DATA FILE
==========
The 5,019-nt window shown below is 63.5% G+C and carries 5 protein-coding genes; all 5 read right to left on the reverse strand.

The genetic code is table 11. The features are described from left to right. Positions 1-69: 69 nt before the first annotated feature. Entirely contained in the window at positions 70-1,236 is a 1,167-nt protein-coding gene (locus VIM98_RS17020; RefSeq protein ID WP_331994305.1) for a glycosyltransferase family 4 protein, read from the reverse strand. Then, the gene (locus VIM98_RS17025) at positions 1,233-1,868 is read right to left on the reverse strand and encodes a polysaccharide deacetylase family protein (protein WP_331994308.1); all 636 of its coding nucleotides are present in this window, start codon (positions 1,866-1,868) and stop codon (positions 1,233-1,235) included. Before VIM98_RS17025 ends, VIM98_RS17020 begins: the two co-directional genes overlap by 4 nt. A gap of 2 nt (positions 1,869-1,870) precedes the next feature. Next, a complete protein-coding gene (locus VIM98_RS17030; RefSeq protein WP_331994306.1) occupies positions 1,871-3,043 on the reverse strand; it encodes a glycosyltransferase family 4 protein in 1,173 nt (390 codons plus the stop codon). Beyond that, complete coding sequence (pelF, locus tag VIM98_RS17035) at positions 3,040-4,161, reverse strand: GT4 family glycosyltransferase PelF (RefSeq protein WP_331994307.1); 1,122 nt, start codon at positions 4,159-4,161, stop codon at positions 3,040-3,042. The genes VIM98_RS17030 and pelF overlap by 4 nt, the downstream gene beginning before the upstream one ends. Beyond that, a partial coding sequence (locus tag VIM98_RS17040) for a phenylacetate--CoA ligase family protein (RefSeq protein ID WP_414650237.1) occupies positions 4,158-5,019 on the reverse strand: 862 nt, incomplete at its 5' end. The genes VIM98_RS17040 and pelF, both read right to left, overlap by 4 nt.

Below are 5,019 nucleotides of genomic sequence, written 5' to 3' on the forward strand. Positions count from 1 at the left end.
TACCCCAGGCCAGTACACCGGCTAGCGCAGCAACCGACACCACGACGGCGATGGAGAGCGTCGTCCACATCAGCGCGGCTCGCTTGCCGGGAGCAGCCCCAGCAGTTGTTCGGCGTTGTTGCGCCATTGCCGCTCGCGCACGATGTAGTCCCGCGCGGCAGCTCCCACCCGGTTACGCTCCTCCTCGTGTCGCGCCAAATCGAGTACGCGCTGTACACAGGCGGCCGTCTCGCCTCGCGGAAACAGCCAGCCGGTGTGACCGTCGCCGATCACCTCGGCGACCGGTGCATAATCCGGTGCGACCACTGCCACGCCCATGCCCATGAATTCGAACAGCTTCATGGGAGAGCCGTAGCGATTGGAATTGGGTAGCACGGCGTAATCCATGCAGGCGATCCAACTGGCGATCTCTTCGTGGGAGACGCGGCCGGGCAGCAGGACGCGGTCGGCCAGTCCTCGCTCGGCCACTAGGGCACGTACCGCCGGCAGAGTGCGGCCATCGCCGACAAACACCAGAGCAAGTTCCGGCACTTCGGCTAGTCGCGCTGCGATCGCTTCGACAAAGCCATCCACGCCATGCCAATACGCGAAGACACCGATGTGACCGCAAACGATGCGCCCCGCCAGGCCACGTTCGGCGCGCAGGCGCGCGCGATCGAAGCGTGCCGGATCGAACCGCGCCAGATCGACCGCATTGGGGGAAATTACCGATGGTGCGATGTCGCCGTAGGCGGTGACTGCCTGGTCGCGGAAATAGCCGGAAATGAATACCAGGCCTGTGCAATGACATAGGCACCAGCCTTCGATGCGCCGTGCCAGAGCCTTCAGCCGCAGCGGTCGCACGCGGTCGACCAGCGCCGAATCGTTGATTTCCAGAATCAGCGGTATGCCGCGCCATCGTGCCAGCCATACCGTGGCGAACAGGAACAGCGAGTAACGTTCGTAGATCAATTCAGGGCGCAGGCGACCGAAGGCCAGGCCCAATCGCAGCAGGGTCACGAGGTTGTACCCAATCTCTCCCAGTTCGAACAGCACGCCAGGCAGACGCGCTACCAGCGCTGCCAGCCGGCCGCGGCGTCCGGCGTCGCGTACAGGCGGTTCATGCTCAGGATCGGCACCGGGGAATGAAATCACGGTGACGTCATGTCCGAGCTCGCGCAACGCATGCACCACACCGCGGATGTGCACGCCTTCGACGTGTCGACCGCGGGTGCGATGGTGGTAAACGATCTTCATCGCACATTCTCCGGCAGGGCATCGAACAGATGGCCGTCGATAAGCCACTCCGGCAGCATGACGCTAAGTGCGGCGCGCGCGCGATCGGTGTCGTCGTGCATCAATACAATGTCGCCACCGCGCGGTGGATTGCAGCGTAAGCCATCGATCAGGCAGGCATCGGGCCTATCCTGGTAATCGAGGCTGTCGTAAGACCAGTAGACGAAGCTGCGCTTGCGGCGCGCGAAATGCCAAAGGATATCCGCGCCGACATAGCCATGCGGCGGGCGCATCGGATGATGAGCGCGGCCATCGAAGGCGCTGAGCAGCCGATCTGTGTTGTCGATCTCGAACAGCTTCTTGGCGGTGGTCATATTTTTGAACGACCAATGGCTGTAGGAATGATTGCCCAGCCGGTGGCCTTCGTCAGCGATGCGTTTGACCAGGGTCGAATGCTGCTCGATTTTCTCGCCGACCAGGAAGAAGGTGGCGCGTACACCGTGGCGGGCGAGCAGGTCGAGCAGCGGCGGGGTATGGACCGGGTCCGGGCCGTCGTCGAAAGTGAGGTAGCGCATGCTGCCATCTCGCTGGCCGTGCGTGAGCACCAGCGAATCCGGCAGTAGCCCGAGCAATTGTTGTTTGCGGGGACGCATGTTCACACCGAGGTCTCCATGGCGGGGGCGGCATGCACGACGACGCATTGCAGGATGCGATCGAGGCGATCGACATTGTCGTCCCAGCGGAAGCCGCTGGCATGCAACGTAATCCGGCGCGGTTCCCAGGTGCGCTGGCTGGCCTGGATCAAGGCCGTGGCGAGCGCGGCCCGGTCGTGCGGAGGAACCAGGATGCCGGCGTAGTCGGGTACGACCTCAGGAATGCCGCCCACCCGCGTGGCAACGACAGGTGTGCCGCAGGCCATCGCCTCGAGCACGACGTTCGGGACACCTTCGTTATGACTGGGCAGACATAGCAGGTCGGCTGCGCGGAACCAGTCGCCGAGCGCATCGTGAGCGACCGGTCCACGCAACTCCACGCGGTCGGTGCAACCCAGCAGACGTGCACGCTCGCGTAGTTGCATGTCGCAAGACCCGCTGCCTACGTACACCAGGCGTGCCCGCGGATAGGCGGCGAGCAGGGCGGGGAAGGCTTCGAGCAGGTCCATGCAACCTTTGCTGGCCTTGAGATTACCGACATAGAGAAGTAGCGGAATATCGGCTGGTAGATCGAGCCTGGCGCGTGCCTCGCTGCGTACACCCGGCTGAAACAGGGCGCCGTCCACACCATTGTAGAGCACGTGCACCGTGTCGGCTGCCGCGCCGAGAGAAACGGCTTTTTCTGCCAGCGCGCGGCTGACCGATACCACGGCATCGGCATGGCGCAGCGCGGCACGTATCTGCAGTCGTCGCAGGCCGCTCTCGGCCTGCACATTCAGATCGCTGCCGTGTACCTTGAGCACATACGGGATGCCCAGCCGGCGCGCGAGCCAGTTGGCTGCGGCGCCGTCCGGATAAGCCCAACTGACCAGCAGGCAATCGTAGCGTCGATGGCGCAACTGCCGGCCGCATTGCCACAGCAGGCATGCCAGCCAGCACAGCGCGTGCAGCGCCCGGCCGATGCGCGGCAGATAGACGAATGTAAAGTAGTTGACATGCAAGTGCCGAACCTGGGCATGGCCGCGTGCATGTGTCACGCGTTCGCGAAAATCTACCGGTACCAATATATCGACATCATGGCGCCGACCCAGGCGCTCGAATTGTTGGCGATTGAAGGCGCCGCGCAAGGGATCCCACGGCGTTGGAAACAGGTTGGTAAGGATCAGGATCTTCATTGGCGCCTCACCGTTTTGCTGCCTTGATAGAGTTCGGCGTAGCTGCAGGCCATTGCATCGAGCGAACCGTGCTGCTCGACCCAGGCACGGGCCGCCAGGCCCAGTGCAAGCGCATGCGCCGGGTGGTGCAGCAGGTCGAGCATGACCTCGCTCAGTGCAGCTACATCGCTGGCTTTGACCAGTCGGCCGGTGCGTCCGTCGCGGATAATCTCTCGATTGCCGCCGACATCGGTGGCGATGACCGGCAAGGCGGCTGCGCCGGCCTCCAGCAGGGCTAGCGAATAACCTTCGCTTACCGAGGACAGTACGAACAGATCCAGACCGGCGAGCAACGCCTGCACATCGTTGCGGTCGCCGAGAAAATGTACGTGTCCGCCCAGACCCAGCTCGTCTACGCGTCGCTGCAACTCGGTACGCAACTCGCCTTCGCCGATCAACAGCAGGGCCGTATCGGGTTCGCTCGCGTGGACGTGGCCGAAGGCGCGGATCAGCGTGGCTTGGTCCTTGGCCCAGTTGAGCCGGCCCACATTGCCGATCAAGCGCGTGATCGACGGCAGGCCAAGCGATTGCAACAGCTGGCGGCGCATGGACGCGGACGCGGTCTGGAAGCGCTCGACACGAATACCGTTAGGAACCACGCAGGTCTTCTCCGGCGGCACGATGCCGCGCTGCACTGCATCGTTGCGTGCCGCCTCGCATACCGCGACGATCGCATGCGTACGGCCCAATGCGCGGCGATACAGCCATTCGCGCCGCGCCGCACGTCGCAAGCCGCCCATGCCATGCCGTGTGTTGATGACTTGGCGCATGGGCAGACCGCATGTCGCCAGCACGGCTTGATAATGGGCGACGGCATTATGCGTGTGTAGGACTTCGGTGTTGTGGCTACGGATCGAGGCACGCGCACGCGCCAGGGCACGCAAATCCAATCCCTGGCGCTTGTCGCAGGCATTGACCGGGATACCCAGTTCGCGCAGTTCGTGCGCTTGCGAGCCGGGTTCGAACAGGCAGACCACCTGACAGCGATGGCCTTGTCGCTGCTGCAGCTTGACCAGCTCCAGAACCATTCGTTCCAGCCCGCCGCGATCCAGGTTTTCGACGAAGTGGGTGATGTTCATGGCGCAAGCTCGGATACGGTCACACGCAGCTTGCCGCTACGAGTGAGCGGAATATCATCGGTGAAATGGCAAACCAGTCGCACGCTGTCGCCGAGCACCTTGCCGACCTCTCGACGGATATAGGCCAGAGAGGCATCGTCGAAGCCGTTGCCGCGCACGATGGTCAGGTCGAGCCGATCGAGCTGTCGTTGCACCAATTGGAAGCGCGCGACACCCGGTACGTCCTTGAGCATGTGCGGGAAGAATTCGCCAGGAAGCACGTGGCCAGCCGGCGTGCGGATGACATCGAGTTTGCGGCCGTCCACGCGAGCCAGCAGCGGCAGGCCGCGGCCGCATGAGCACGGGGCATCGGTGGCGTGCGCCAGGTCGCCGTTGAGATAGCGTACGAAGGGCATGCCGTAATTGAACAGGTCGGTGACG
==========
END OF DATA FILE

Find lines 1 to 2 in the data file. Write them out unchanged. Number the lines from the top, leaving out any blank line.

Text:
The 5,019-nt window shown below is 63.5% G+C and carries 5 protein-coding genes; all 5 read right to left on the reverse strand.

The genetic code is table 11. The features are described from left to right. Positions 1-69: 69 nt before the first annotated feature. Entirely contained in the window at positions 70-1,236 is a 1,167-nt protein-coding gene (locus VIM98_RS17020; RefSeq protein ID WP_331994305.1) for a glycosyltransferase family 4 protein, read from the reverse strand. Then, the gene (locus VIM98_RS17025) at positions 1,233-1,868 is read right to left on the reverse strand and encodes a polysaccharide deacetylase family protein (protein WP_331994308.1); all 636 of its coding nucleotides are present in this window, start codon (positions 1,866-1,868) and stop codon (positions 1,233-1,235) included. Before VIM98_RS17025 ends, VIM98_RS17020 begins: the two co-directional genes overlap by 4 nt. A gap of 2 nt (positions 1,869-1,870) precedes the next feature. Next, a complete protein-coding gene (locus VIM98_RS17030; RefSeq protein WP_331994306.1) occupies positions 1,871-3,043 on the reverse strand; it encodes a glycosyltransferase family 4 protein in 1,173 nt (390 codons plus the stop codon). Beyond that, complete coding sequence (pelF, locus tag VIM98_RS17035) at positions 3,040-4,161, reverse strand: GT4 family glycosyltransferase PelF (RefSeq protein WP_331994307.1); 1,122 nt, start codon at positions 4,159-4,161, stop codon at positions 3,040-3,042. The genes VIM98_RS17030 and pelF overlap by 4 nt, the downstream gene beginning before the upstream one ends. Beyond that, a partial coding sequence (locus tag VIM98_RS17040) for a phenylacetate--CoA ligase family protein (RefSeq protein ID WP_414650237.1) occupies positions 4,158-5,019 on the reverse strand: 862 nt, incomplete at its 5' end. The genes VIM98_RS17040 and pelF, both read right to left, overlap by 4 nt.